The Isopod From Hell

by | Jul 20, 2015 | Science | 0 comments


Picture of 9 days post hatch larva with Cirolanid isopod attached

Today while checking up on one of my larval rearing tanks, I spotted something unusual. At first, I thought that one of the larvae had consumed something that was too large for it because it looked like its stomach was protruding. I removed the larva to further examine it under a microscope. To my surprise, I discovered that there was an isopod attached to my fine larva.

It was a Cirolanid isopod of the order Isopoda. Cirolanids come in many different sizes and have a variety of diets. Most Cirolanids are indeed parasitic.

However, it is not uncommon for some species of Cirolanids to be  just scavengers. In this case, this demon-spawn was attached to the bottom jaw of the larva; feeding off its soul. isopodHow did this parasitic terrorist get on my larva? It probably entered the rearing vat on the first day when I added the eggs/larva. This rearing vat was more of an experiment, so I wasn’t very cautious on what went in with them.

Fortunately, I was able to surgically remove the isopod and return the larva to the vat. I am not certain if the larva will make it or not; I can only hope. However, I definitely believe that it has a better chance than it did with the giant life-sucking monstrosity attached to its face.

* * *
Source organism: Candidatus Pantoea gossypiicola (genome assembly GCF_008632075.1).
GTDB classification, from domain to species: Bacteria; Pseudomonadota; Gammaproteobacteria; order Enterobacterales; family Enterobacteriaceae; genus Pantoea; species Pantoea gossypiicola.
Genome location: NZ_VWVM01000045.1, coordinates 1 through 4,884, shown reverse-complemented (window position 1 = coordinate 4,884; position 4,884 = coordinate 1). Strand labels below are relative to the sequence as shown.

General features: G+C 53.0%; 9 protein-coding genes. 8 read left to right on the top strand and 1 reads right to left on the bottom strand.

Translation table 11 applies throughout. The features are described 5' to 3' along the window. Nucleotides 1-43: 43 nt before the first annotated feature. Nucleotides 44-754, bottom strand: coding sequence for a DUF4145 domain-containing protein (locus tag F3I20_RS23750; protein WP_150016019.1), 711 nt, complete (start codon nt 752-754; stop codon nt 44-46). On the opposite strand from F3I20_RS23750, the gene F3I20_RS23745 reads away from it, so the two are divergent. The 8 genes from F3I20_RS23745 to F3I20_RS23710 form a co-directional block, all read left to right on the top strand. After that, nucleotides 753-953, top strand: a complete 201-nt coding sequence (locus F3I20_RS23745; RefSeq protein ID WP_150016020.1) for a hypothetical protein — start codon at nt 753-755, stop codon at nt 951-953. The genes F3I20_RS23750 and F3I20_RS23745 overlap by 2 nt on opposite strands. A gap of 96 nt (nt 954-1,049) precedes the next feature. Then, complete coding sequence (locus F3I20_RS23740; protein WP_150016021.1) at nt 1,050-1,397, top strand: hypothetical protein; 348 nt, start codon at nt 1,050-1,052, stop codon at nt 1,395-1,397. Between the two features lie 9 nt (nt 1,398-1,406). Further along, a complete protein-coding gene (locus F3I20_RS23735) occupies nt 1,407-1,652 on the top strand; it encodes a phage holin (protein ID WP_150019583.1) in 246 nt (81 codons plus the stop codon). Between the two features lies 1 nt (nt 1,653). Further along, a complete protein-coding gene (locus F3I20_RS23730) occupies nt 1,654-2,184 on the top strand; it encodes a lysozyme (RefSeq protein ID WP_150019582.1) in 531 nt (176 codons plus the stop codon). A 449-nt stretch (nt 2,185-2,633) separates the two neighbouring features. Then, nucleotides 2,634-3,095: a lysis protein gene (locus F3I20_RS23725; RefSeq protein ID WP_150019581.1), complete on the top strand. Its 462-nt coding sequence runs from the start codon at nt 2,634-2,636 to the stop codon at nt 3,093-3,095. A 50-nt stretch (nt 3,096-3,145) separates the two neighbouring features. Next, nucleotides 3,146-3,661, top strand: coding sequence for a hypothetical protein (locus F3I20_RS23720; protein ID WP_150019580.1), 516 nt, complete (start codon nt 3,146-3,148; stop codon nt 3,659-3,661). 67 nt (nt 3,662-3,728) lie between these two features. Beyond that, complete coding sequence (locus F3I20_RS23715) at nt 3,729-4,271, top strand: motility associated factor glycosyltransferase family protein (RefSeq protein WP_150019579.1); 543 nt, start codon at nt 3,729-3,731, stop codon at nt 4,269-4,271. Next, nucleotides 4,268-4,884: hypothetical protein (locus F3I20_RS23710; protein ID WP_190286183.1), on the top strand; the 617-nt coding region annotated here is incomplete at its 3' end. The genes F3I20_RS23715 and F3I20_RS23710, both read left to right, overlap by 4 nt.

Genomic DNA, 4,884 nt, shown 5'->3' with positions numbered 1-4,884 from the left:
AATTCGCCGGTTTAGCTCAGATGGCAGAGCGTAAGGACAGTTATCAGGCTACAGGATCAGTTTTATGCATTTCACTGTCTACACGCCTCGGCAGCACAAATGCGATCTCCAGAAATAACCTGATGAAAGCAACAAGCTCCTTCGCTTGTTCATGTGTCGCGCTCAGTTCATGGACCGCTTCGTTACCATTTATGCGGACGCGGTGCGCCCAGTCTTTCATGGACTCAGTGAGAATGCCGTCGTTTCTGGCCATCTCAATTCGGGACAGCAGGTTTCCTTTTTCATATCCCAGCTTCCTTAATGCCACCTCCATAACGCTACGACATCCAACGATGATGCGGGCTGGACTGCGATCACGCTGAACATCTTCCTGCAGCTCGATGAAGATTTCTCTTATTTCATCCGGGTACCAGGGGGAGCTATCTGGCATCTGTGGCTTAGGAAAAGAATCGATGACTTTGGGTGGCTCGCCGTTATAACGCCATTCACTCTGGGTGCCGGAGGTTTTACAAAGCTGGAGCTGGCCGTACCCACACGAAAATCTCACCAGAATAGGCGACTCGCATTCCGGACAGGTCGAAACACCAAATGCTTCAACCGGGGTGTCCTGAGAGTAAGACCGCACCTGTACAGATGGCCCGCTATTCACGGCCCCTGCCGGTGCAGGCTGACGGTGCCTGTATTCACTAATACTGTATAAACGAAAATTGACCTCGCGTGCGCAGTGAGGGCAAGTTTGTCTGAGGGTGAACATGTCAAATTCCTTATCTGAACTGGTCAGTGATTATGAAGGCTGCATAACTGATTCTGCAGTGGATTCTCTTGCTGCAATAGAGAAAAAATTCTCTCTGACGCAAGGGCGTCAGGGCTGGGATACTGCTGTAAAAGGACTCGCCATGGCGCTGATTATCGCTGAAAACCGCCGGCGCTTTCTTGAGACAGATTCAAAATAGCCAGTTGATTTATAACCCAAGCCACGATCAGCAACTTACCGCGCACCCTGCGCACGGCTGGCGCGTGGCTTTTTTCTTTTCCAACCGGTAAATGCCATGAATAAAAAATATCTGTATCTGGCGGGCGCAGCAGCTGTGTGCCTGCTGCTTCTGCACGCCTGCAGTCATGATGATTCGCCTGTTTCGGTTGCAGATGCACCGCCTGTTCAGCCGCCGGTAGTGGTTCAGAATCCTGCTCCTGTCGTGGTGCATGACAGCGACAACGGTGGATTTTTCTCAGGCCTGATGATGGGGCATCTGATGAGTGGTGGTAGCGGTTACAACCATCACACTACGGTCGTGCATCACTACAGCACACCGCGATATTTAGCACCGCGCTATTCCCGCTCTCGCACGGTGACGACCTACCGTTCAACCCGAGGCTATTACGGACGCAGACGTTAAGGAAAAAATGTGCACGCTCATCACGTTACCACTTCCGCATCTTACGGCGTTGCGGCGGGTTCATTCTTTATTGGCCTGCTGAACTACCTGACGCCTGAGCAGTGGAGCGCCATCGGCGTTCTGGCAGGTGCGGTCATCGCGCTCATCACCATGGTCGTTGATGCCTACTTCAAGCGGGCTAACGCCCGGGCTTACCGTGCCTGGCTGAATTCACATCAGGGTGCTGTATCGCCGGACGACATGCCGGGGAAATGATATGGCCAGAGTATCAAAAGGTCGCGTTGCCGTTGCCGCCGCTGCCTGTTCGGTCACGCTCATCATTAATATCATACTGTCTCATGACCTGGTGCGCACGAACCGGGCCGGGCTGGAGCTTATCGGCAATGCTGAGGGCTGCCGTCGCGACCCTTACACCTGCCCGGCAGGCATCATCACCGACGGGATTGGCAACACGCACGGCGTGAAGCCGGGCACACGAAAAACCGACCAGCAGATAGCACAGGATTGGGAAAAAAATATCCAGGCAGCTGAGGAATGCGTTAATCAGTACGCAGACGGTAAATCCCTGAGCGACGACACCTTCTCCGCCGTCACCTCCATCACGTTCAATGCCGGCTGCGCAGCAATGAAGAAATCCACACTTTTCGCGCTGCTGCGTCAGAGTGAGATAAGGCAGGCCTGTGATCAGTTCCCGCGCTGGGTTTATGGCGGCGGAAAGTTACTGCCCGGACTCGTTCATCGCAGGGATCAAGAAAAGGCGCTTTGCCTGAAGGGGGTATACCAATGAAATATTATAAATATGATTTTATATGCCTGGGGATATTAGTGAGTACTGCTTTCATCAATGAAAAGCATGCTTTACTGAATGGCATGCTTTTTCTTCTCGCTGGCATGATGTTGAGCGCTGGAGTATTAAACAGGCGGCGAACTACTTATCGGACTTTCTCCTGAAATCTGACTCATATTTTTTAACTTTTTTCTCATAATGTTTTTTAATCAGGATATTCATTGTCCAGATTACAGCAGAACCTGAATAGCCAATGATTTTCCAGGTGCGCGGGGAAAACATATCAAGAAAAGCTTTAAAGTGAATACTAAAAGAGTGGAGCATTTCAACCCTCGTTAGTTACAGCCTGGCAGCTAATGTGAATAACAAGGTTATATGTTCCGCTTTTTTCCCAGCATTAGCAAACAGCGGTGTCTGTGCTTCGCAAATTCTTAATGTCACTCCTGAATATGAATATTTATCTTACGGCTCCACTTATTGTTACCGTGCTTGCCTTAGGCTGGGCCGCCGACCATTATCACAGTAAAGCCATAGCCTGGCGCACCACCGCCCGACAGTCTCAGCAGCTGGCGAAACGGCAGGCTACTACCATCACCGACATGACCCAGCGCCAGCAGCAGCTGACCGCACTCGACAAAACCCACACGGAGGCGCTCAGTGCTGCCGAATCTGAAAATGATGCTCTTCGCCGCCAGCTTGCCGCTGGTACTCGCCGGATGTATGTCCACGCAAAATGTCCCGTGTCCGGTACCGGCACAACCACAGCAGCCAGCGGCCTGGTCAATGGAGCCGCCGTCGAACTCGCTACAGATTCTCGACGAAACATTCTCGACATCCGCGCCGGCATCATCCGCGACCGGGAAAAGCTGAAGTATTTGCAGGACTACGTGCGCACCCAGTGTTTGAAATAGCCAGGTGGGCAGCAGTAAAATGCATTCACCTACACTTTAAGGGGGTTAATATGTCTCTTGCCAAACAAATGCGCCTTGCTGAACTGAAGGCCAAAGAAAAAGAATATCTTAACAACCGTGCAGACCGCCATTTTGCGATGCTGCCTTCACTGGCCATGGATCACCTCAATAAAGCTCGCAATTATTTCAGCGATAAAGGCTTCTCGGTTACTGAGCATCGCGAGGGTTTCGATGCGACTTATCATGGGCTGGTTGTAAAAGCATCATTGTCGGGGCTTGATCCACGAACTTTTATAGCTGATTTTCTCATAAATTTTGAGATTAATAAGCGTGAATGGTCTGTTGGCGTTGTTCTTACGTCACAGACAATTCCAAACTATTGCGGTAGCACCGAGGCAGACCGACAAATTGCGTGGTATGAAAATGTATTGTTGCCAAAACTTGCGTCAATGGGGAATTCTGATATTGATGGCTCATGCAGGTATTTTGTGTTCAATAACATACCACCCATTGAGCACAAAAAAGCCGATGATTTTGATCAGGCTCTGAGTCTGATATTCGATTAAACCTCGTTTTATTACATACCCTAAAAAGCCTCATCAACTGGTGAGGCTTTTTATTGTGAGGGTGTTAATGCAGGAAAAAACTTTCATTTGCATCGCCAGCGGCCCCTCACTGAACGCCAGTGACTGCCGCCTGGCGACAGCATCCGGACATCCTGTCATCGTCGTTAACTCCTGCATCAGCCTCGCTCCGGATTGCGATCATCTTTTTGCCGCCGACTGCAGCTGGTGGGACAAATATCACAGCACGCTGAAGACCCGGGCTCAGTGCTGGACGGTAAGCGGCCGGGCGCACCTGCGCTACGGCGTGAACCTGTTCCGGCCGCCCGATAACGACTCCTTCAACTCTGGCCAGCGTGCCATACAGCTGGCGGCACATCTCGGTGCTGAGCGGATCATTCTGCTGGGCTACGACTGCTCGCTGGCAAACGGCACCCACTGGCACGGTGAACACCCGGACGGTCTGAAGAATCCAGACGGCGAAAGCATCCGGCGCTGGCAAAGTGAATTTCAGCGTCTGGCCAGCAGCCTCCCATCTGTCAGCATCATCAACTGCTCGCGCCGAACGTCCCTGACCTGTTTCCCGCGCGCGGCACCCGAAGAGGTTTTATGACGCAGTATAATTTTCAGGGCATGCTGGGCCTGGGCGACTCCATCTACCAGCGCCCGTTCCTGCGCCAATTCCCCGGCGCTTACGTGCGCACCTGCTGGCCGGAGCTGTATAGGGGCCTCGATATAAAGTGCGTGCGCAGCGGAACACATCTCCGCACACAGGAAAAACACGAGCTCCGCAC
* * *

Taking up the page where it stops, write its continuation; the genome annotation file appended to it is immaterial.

• Noel Heinsohn

    Noel started his passion for marine life back in high-school: as far away from the ocean as possible...Iowa. Thanks to an Aquarium Science high-school program he attended for several years at Central Campus. While attending high school, he worked at the local zoo as their aquarist and a local fish store. After high school, Noel attended Oregon Coast Community College for their aquarium science program to advance his knowledge. While in college he worked for Hatfield Marine Science center as an aquarist and interned for NOAA working with cold water aquaculture. For the last five years, he has been serving time at the Long Island Aquarium as their aquaculture aquarist. During this time he has raised 20+ species of fish and invertebrates, including the first captive-bred anthias and the first Genicanthus lamarcks.


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